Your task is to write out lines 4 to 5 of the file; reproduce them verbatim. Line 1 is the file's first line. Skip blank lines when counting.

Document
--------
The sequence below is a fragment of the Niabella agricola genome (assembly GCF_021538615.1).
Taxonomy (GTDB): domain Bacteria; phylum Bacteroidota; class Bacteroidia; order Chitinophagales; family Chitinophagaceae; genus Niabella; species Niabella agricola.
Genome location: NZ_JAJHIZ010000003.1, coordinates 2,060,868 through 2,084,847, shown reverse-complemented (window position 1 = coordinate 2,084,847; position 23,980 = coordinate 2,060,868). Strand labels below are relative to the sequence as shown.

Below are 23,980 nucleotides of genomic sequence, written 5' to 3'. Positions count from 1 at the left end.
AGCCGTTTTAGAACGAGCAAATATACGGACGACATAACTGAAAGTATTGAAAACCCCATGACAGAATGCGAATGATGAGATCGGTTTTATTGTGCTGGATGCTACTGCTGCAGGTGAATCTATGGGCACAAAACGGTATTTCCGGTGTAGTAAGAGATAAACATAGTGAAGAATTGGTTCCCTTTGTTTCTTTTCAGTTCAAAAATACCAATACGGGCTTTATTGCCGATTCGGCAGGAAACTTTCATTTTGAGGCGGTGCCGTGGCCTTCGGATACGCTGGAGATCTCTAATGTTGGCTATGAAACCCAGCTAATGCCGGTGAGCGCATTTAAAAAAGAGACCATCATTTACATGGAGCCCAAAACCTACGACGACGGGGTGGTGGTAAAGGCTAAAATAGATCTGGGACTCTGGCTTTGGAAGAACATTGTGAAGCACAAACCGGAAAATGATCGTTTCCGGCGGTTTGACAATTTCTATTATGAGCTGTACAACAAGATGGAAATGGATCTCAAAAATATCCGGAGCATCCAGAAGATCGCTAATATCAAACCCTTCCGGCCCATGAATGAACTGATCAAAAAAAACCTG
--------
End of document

Below are 23,980 nucleotides of genomic sequence, written 5' to 3'. Positions count from 1 at the left end.
AGCCGTTTTAGAACGAGCAAATATACGGACGACATAACTGAAAGTATTGAAAACCCCATGACAGAATGCGAATGATGAGATCGGTTTTATTGTGCTGGATGCTACTGCTGCAGGTGAATCTATGGGCACAAAACGGTATTTCCGGTGTAGTAAGAGATAAACATAGTGAAGAATTGGTTCCCTTTGTTTCTTTTCAGTTCAAAAATACCAATACGGGCTTTATTGCCGATTCGGCAGGAAACTTTCATTTTGAGGCGGTGCCGTGGCCTTCGGATACGCTGGAGATCTCTAATGTTGGCTATGAAACCCAGCTAATGCCGGTGAGCGCATTTAAAAAAGAGACCATCATTTACATGGAGCCCAAAACCTACGACGACGGGGTGGTGGTAAAGGCTAAAATAGATCTGGGACTCTGGCTTTGGAAGAACATTGTGAAGCACAAACCGGAAAATGATCGTTTCCGGCGGTTTGACAATTTCTATTATGAGCTGTACAACAAGATGGAAATGGATCTCAAAAATATCCGGAGCATCCAGAAGATCGCTAATATCAAACCCTTCCGGCCCATGAATGAACTGATCAAAAAAAACCTG